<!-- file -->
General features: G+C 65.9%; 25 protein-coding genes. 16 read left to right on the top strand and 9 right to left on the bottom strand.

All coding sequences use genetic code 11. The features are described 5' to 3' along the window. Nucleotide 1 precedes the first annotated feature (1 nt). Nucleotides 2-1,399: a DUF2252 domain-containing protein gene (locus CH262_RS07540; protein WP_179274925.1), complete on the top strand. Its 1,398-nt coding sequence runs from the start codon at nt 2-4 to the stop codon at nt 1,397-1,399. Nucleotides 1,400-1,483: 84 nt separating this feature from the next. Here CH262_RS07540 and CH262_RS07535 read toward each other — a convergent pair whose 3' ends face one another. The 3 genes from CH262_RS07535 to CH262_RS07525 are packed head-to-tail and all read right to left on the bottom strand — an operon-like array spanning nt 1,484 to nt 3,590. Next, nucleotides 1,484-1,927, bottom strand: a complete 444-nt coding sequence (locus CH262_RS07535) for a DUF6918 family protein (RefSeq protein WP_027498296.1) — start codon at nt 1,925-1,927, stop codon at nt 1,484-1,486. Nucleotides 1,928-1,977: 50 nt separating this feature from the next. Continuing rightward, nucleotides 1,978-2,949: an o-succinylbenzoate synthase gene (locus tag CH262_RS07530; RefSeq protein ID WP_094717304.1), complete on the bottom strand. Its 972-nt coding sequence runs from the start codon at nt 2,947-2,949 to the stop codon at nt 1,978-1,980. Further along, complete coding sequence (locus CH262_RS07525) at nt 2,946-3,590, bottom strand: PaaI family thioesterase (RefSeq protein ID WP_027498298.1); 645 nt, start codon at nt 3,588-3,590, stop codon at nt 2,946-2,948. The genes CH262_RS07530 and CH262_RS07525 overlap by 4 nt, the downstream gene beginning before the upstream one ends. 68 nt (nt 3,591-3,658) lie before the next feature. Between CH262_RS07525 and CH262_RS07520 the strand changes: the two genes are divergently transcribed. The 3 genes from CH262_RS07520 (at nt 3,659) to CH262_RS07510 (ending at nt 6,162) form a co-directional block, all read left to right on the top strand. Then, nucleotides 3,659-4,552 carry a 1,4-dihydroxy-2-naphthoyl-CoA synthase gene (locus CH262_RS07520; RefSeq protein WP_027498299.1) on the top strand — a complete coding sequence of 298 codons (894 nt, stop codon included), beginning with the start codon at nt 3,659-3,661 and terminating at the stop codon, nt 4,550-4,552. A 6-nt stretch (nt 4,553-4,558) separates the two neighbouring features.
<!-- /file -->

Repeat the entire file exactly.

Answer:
General features: G+C 65.9%; 25 protein-coding genes. 16 read left to right on the top strand and 9 right to left on the bottom strand.

All coding sequences use genetic code 11. The features are described 5' to 3' along the window. Nucleotide 1 precedes the first annotated feature (1 nt). Nucleotides 2-1,399: a DUF2252 domain-containing protein gene (locus CH262_RS07540; protein WP_179274925.1), complete on the top strand. Its 1,398-nt coding sequence runs from the start codon at nt 2-4 to the stop codon at nt 1,397-1,399. Nucleotides 1,400-1,483: 84 nt separating this feature from the next. Here CH262_RS07540 and CH262_RS07535 read toward each other — a convergent pair whose 3' ends face one another. The 3 genes from CH262_RS07535 to CH262_RS07525 are packed head-to-tail and all read right to left on the bottom strand — an operon-like array spanning nt 1,484 to nt 3,590. Next, nucleotides 1,484-1,927, bottom strand: a complete 444-nt coding sequence (locus CH262_RS07535) for a DUF6918 family protein (RefSeq protein WP_027498296.1) — start codon at nt 1,925-1,927, stop codon at nt 1,484-1,486. Nucleotides 1,928-1,977: 50 nt separating this feature from the next. Continuing rightward, nucleotides 1,978-2,949: an o-succinylbenzoate synthase gene (locus tag CH262_RS07530; RefSeq protein ID WP_094717304.1), complete on the bottom strand. Its 972-nt coding sequence runs from the start codon at nt 2,947-2,949 to the stop codon at nt 1,978-1,980. Further along, complete coding sequence (locus CH262_RS07525) at nt 2,946-3,590, bottom strand: PaaI family thioesterase (RefSeq protein ID WP_027498298.1); 645 nt, start codon at nt 3,588-3,590, stop codon at nt 2,946-2,948. The genes CH262_RS07530 and CH262_RS07525 overlap by 4 nt, the downstream gene beginning before the upstream one ends. 68 nt (nt 3,591-3,658) lie before the next feature. Between CH262_RS07525 and CH262_RS07520 the strand changes: the two genes are divergently transcribed. The 3 genes from CH262_RS07520 (at nt 3,659) to CH262_RS07510 (ending at nt 6,162) form a co-directional block, all read left to right on the top strand. Then, nucleotides 3,659-4,552 carry a 1,4-dihydroxy-2-naphthoyl-CoA synthase gene (locus CH262_RS07520; RefSeq protein WP_027498299.1) on the top strand — a complete coding sequence of 298 codons (894 nt, stop codon included), beginning with the start codon at nt 3,659-3,661 and terminating at the stop codon, nt 4,550-4,552. A 6-nt stretch (nt 4,553-4,558) separates the two neighbouring features.